Teens say 'later' to Facebook, shift to photo chats
The youngest smartphone users are moving to new social apps like Snapchat that can be harder to track.
This post comes from MSN Money contributor Michelle V. Rafter.
My 14-year-old niece Jennie got her first smartphone in December, so she can -- finally -- send texts and goof around online with the rest of her eighth-grade buddies.
But you’ll never see Jennie and her BFFs on Facebook. They don’t even have accounts. They’d rather swap silly pictures and texts using smartphone apps like Instagram and Snapchat.
As kids go online at younger ages and use smartphones to do it, they’re choosing to spend their time with apps built specifically for mobile devices over other more well-established, Web-centric social networks. That’s bad news for Facebook, which not that long ago was the upstart network that knocked off MySpace as the place where the cool kids hung out.
Facebook countered last year by paying $715 million to buy Instagram, a free app that people use to add filters and other effects to smartphone photos they share with friends online.
Snapchat, the other free social network app tweens and teens are flocking to, lets users take smartphone pictures that self-destruct seconds after they’re received. The company recently added videos, which last for 10 seconds before going "poof." The number of photos Snapchat users send ballooned from a total of 110 million in the app’s first nine months to 60 million a day by early February, according to a New York Times article.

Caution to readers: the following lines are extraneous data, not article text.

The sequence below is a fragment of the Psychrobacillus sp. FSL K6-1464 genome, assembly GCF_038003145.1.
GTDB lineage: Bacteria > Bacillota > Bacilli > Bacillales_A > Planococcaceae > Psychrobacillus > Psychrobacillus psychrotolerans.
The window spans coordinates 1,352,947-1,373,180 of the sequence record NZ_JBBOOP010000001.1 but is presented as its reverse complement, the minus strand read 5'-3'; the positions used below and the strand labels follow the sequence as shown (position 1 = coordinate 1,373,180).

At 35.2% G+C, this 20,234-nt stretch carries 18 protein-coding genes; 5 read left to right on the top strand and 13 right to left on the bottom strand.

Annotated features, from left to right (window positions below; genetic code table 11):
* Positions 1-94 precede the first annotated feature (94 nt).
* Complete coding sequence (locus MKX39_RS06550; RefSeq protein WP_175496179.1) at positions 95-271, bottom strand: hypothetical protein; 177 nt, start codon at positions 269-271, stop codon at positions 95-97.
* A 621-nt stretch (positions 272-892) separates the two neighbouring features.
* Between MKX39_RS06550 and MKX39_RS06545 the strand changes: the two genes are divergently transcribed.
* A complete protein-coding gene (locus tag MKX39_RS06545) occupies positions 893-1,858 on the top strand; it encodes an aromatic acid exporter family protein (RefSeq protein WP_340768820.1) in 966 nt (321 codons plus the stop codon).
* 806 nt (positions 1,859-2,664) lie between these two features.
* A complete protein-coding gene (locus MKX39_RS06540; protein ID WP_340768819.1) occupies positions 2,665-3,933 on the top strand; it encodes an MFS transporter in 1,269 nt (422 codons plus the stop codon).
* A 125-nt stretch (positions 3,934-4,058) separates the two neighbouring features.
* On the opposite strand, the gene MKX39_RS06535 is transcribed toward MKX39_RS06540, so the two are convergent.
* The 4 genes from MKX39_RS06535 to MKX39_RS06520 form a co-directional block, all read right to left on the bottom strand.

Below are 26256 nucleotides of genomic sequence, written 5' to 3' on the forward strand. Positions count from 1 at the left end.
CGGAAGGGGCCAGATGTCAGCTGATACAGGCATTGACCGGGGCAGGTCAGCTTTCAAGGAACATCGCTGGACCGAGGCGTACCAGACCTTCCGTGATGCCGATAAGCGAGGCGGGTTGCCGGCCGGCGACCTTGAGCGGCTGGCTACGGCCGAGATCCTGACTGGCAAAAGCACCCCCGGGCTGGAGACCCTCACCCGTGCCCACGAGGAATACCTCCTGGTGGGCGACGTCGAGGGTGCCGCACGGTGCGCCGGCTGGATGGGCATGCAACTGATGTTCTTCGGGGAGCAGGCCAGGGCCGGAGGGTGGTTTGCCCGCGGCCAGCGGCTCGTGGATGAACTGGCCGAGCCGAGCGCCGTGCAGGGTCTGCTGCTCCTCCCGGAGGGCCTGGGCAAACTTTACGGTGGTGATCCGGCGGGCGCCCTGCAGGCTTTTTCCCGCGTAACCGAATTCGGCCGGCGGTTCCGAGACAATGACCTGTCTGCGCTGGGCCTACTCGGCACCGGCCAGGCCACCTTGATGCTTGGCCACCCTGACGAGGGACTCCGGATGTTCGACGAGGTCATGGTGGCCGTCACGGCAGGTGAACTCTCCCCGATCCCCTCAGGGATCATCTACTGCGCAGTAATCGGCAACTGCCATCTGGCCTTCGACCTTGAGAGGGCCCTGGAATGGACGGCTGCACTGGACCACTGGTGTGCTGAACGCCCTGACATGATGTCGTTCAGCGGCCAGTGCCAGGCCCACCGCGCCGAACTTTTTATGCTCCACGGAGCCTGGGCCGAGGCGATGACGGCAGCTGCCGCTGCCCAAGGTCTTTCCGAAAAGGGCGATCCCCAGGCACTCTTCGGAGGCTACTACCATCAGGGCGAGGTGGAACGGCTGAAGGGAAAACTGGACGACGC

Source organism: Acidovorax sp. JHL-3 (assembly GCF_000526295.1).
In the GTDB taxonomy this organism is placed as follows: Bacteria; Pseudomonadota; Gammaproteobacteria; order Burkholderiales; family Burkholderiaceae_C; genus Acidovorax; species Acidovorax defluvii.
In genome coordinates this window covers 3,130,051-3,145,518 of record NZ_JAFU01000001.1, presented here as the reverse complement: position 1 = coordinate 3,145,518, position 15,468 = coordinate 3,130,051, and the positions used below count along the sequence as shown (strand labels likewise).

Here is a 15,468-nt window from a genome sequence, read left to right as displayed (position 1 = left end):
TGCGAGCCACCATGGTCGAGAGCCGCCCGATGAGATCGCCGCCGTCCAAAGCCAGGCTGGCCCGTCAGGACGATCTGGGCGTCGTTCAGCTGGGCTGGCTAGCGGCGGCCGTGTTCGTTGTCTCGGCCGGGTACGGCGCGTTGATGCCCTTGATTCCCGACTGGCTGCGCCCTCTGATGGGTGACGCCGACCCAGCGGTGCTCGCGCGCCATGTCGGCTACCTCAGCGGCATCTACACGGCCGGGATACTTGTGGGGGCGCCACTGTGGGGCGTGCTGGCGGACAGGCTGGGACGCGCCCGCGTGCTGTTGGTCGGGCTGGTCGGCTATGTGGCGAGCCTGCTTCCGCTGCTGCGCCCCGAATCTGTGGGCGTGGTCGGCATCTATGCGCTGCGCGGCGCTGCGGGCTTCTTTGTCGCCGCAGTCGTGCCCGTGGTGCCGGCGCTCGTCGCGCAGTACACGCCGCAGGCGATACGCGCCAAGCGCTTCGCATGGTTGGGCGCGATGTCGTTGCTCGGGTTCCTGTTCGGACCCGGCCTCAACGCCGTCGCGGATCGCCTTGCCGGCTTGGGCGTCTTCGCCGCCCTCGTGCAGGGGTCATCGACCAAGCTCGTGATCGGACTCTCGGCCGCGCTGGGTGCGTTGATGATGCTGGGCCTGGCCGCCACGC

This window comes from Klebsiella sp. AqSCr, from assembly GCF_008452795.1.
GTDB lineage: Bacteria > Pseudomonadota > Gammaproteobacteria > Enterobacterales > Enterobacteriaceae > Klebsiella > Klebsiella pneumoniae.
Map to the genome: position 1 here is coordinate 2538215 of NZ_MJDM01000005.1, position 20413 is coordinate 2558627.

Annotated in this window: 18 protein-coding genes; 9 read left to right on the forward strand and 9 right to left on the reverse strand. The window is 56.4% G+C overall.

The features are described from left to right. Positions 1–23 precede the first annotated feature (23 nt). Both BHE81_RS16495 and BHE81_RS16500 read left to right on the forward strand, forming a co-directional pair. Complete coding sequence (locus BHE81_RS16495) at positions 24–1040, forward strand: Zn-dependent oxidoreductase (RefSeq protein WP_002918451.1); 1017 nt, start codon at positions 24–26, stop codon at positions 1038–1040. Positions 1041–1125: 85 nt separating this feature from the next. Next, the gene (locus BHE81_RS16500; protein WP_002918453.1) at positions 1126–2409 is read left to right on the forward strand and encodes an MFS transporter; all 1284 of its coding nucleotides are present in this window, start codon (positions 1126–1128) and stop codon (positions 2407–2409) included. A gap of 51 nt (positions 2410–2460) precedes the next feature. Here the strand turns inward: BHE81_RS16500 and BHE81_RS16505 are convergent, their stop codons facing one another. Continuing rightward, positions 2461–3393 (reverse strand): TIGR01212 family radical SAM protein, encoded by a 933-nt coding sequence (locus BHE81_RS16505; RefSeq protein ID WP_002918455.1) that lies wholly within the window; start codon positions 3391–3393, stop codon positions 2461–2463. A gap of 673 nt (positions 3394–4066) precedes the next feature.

Young fans have helped make Instagram and Snapchat the third- and fourth-most popular free photo apps for Apple iOS, and the Nos. 19 and 22 most popular free apps overall, according to mobile app researcher AppData.
Sexting and cyberbullying
Kids who've grown up hearing their parents lectures on the dangers of posting inappropriate material online like the ephemeral nature of Snapchat, which many use to send "selfies," pictures of themselves posing, making faces or being silly.
But the very fact that Snapchat images don’t last also makes it ideal for "sexting" and cyberbullying, digital culture experts say. And while Snapchat photos aren't built to last, users can take a screenshot of what they're sending or receiving, if they're fast enough.
Stories of tween girls misusing Instagram for cyberbullying also are common. An acquaintance recently shared how friends of her middle-school age daughter took Instagram pictures of themselves at a sleepover and sent them to girls who weren’t invited to rub in their faces the fun they were missing.
The smartphone-native social networks’ popularity with tweens and teens comes even though both have terms of service clearly stating they are not intended to be used by anyone under 13. Snapchat recommends that minors over 13 ask for parents’ permission to use the application.
That doesn’t stop some parents from opening accounts for their 10- or 12-year olds, says John Breyault, vice president of public policy at the National Consumers League, the consumer advocacy organization.